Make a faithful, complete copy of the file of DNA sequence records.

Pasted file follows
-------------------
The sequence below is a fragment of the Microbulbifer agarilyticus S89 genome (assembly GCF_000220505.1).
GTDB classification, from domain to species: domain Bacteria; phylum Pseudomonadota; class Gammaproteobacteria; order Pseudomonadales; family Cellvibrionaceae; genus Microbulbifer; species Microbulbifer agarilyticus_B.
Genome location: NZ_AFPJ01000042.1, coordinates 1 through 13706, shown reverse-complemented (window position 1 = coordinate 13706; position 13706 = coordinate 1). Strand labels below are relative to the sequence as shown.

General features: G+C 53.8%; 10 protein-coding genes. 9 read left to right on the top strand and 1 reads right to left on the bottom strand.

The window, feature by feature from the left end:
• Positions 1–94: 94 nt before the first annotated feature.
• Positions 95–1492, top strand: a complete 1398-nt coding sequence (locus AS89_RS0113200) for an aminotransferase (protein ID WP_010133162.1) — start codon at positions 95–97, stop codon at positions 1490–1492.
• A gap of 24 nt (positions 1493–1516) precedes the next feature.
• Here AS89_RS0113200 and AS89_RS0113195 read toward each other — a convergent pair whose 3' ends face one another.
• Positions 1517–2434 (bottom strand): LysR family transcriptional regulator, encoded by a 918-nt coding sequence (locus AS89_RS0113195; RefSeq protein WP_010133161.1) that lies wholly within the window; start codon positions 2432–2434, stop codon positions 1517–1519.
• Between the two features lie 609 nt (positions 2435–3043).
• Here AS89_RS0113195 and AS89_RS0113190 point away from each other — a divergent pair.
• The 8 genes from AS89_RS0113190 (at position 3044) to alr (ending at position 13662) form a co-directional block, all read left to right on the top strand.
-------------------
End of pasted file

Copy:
The sequence below is a fragment of the Microbulbifer agarilyticus S89 genome (assembly GCF_000220505.1).
GTDB classification, from domain to species: domain Bacteria; phylum Pseudomonadota; class Gammaproteobacteria; order Pseudomonadales; family Cellvibrionaceae; genus Microbulbifer; species Microbulbifer agarilyticus_B.
Genome location: NZ_AFPJ01000042.1, coordinates 1 through 13706, shown reverse-complemented (window position 1 = coordinate 13706; position 13706 = coordinate 1). Strand labels below are relative to the sequence as shown.

General features: G+C 53.8%; 10 protein-coding genes. 9 read left to right on the top strand and 1 reads right to left on the bottom strand.

The window, feature by feature from the left end:
• Positions 1–94: 94 nt before the first annotated feature.
• Positions 95–1492, top strand: a complete 1398-nt coding sequence (locus AS89_RS0113200) for an aminotransferase (protein ID WP_010133162.1) — start codon at positions 95–97, stop codon at positions 1490–1492.
• A gap of 24 nt (positions 1493–1516) precedes the next feature.
• Here AS89_RS0113200 and AS89_RS0113195 read toward each other — a convergent pair whose 3' ends face one another.
• Positions 1517–2434 (bottom strand): LysR family transcriptional regulator, encoded by a 918-nt coding sequence (locus AS89_RS0113195; RefSeq protein WP_010133161.1) that lies wholly within the window; start codon positions 2432–2434, stop codon positions 1517–1519.
• Between the two features lie 609 nt (positions 2435–3043).
• Here AS89_RS0113195 and AS89_RS0113190 point away from each other — a divergent pair.
• The 8 genes from AS89_RS0113190 (at position 3044) to alr (ending at position 13662) form a co-directional block, all read left to right on the top strand.